Large Employer Health Insurance Mandate

Mike Burt, CPA (Jul, 2014)

Effective January 1, 2015, a penalty is being phased in for large employers with 100 or more full-time equivalent employees who fail to offer qualifying minimum essential health insurance coverage to their full-time employees.  Beginning in 2016, employers with between 50 and 99 full-time employees will also be considered large employers. Due to the complexity of the new regulations, businesses should start taking a look at the new rules now.

The first step for employers is to find out if they meet the definition of a large employer.  If analysis leads to the conclusion that a business is a large employer, it will then need to determine whether employees are considered full-time for purposes of offering health insurance coverage, or risk incurring a penalty. Companies need to ensure compliance with new IRS reporting requirements.  In some situations employers will qualify for an exemption from the large employer mandate (explained below).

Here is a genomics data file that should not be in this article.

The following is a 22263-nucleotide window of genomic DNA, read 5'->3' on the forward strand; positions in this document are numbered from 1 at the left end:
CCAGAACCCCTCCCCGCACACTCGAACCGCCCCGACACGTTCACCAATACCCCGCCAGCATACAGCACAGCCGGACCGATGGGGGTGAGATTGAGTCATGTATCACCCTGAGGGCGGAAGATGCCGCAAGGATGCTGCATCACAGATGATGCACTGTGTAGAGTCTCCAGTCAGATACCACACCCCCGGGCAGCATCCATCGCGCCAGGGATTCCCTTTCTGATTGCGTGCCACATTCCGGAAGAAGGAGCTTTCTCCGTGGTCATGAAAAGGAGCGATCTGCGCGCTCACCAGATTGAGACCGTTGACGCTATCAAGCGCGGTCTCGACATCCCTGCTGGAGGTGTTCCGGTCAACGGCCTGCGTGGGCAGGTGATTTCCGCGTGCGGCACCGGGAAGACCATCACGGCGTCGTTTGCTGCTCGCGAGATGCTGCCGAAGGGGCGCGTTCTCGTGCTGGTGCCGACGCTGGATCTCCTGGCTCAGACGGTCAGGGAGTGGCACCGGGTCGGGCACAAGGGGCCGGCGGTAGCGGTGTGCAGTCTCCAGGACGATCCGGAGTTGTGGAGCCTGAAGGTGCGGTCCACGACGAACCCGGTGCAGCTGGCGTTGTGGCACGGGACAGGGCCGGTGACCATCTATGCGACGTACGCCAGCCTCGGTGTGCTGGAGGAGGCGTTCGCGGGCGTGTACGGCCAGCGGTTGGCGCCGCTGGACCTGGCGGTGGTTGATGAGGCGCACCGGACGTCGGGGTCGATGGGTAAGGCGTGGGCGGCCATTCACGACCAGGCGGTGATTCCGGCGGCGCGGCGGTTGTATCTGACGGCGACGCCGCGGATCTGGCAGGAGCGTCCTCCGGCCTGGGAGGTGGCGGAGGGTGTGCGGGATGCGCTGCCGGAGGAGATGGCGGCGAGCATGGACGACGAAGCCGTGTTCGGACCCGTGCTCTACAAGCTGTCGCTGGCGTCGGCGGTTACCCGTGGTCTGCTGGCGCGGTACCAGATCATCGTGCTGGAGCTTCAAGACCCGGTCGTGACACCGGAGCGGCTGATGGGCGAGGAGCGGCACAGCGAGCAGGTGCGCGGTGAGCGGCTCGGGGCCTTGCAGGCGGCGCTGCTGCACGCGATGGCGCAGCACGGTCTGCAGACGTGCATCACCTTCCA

A full-time employee is defined as one who works an average of 30 hours each week, or 130 hours in a calendar month.  A full-time equivalent employee is a combination of part-time employees whose combined hours total at least 120 hours in a month.  All the part-time hours are added up and then divided by 120 to arrive at the number of full-time equivalent employees.  This number is then added to the number of full-time employees to see if they meet the minimum full-time employee number threshold for being a large employer.  In both full-time employees and full-time equivalents, seasonal workers are included.  It is important to note that there is little guidance on determining seasonal status.